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TitleWetland surface and groundwater interactions monitoring program
DownloadDownload (whole publication)
AuthorStrakowski, J; Renic, T; Clark, J
SourceRegional-scale groundwater geoscience in southern Ontario: an Ontario Geological Survey and Geological Survey of Canada groundwater geoscience open house; by Russell, H A J; Ford, D; Priebe, E H; Geological Survey of Canada, Open File 8212, 2017 p. 34, https://doi.org/10.4095/299801
Year2017
PublisherNatural Resources Canada
MeetingOntario Geological Survey and Geological Survey of Canada groundwater geoscience open house; Guelph; CA; March 1-2, 2017
Documentopen file
Lang.English
RelatedThis publication is contained in Russell, H A J; Ford, D; Priebe, E H; (2017). Regional-scale groundwater geoscience in southern Ontario: an Ontario Geological Survey and Geological Survey of Canada groundwater geoscience open house, Geological Survey of Canada, Open File 8212
ProvinceOntario
NTS30M/04; 30M/05; 30M/12; 40P/08; 40P/09
AreaHalton; Burlington; Oakville; Milton; Hamilton
Lat/Long WENS -80.2500 -79.5000 43.7500 43.1667
Subjectshydrogeology; wetlands; surface waters; groundwater; aquifers; resource management; regional planning; watersheds; hydrologic environment; hydraulic gradients; hydrologic budget; modelling; groundwater levels; pressure; temperature; precipitation; Conservation Halton Watershed; monitoring; hydroperiod; drinking water supply
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Location
 
Natural Resources Canada Library - Ottawa (Earth Sciences)
 
Released2017 02 22
AbstractWetlands are important elements of the natural environment. More than 63 km2 of the Conservation Halton watershed is covered with wetlands, 94% of which lie above the Niagara Escarpment, an area which is headwaters to major Conservation Halton creeks. Wetlands have various functions and properties and their understanding draws on multiple disciplines from terrestrial and aquatic ecology, chemistry, hydrology to engineering. From a hydrological point of view, wetlands can store water, lose water through evapotranspiration, recharge underlying aquifers, or collect groundwater discharge and convey it to local streams and rivers. Based on local topographical settings, geology, groundwater levels, climatic conditions the wetland hydrological conditions may differ. To understand the wetland hydrological functions, its hydroperiod and vertical hydraulic gradient need to be understood.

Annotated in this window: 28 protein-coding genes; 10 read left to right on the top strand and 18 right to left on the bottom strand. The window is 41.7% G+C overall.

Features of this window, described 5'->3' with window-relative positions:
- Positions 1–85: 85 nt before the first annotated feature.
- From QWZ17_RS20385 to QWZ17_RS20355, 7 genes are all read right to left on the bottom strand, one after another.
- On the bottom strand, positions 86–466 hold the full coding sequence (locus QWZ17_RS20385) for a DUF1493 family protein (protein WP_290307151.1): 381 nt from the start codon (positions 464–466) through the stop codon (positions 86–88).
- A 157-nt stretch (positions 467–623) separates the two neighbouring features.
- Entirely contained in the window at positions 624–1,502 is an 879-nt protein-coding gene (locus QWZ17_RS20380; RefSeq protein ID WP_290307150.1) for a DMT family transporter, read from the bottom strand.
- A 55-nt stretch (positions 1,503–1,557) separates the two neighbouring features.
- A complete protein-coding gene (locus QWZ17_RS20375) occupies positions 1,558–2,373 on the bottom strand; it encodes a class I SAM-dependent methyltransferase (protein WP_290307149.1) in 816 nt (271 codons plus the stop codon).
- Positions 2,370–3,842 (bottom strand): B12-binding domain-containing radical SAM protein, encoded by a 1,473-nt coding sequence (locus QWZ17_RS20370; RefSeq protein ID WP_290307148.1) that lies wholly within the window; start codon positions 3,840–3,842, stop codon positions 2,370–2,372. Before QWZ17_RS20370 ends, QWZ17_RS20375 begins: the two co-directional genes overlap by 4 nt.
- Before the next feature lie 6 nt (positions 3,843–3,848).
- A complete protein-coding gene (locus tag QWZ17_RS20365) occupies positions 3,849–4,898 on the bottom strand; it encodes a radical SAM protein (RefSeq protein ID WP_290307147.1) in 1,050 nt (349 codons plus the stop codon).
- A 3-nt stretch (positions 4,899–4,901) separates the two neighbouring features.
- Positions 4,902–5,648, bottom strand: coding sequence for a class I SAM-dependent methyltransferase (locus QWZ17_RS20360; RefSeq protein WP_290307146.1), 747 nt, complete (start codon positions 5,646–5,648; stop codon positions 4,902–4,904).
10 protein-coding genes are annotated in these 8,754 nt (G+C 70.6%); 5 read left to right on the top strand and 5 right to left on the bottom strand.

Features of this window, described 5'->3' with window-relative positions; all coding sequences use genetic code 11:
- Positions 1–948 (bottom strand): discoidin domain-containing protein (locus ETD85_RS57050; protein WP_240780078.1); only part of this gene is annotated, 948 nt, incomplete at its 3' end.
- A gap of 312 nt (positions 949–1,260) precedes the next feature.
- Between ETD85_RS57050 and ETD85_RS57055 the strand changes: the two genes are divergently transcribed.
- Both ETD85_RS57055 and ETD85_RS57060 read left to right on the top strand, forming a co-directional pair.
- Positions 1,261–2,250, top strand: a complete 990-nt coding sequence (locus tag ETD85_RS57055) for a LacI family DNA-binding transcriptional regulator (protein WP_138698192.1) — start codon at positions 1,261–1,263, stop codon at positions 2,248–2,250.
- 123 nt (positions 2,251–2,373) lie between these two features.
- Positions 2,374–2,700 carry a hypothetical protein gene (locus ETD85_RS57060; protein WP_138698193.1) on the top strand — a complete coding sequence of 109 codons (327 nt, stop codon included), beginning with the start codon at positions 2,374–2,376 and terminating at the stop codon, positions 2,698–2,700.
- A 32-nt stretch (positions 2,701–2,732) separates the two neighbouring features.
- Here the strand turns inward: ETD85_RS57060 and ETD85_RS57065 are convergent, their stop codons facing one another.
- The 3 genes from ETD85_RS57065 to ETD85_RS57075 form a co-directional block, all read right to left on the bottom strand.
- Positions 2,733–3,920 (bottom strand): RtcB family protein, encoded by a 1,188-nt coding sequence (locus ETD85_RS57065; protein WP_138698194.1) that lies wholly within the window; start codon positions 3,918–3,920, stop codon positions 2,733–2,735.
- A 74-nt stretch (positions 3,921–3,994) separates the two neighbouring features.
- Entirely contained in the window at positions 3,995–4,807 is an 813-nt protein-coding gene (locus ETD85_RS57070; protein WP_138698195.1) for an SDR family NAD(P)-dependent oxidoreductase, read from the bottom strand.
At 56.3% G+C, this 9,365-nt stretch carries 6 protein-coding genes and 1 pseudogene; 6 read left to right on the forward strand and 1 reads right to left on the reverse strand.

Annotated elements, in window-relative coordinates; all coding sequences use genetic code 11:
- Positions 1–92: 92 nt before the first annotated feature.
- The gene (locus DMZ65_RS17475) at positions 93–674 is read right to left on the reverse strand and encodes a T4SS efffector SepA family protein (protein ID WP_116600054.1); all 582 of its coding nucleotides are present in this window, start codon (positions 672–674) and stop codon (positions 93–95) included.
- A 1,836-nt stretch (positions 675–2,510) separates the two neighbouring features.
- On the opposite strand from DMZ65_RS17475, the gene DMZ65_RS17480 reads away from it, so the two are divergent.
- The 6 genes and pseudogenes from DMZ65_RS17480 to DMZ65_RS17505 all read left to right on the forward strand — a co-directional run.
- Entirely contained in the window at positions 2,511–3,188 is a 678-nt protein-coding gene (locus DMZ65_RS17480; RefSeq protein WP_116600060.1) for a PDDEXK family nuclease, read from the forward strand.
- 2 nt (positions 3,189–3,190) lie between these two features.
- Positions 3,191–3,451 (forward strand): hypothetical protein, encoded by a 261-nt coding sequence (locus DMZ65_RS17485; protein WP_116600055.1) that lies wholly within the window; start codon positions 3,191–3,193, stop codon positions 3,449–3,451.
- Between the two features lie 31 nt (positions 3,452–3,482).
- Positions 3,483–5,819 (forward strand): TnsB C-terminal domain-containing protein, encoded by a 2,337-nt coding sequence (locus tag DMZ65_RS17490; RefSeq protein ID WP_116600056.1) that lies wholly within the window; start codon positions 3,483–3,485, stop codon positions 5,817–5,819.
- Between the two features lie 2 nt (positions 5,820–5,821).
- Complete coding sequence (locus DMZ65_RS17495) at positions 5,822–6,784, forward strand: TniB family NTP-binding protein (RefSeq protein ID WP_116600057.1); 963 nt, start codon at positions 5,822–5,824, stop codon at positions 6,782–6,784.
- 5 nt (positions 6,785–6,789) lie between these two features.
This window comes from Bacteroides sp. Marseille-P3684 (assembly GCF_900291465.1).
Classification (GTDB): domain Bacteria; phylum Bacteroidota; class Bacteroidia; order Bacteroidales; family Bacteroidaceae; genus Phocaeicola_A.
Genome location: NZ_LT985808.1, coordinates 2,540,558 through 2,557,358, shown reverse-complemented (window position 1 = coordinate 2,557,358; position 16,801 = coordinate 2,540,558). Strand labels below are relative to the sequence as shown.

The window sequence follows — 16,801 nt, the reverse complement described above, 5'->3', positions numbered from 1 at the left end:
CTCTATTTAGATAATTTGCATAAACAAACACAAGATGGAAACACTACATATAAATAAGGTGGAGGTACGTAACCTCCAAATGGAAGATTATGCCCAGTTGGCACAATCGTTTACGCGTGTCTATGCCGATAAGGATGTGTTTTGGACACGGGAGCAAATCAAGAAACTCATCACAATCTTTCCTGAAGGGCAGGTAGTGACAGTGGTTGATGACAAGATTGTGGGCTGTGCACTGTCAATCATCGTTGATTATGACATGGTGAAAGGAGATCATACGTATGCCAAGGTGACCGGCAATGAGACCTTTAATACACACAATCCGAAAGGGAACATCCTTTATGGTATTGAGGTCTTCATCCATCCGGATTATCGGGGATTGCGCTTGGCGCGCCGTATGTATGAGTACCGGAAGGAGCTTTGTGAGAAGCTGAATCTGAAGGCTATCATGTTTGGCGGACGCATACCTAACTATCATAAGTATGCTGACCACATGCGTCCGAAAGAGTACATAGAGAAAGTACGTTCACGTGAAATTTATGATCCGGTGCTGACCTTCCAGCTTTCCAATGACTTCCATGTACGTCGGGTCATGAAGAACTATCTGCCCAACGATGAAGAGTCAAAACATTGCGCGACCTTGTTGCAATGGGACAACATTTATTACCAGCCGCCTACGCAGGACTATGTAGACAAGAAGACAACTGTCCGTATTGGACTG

In the fall of 2012 Conservation Halton, in collaboration with the Regional Municipality of Halton, initiated a wetland monitoring project to address a lack of data identified during the development and calibration of an integrated surface and groundwater GSFLOW numerical model for drinking water source protection water budget studies in the Halton-Hamilton Source Protection Region. Specifically, the wetland monitoring program was designed to enhance the understanding of surface and groundwater interactions, their timing and fluxes. Five wetlands within Conservation Halton watershed were selected and instrumented. Wetlands 1 through 4 are located above the Niagara Escarpment and Wetland 5 is located below it. Wetland 1 is located in the Mountsberg Conservation Area, Wetland 2 just north of 5th Concession Road and west of Highway 6 in Hamilton, Wetland 3 in Crawford Lake Conservation Area, Wetland 4 in Hilton Falls Conservation Area, and Wetland 5 on private lands in North Oakville west of Sixth Line. Wetland 1 is classified as a swamp, Wetlands 2 and 5 are marshes, and Wetlands 3 and 4 are vernal pools.
Each wetland was instrumented with two drive point piezometers completed at different depths in close proximity. The shallow piezometers are completed at a maximum depth of 0.1 metres and effectively measure the wetlands' hydroperiod. The deep drive point piezometers were completed at depths between 0.4 and 1.5 meters to monitor shallow groundwater levels underneath wetlands. Each drivepoint piezometer was instrumented with an electronic datalogger measuring absolute pressure and temperature and collecting data at 10 minute or 1 hour intervals. To obtain accurate water height above sensor, the absolute pressure data were then corrected for barometric pressure changes using atmospheric pressure data.
The results show that the wetlands above the Niagara Escarpment are very dynamic and depending on the wetland type and local conditions, they behave differently during precipitation events. The instrumented wetland below the Escarpment is not as dynamic and mostly depends on surface water. In 2015 and 2016 three additional wetlands were added to the network in collaboration with Conservation Halton staff. Together with our neighboring conservation authorities, who have similar monitoring programs, having more instrumented wetlands will allow to develop relationships between wetland type, hydrology and occupying species. Collected data are an invaluable dataset to replicate natural processes in numerical modeling and a critical tool in local decision making, wetland management and watershed planning.
GEOSCAN ID299801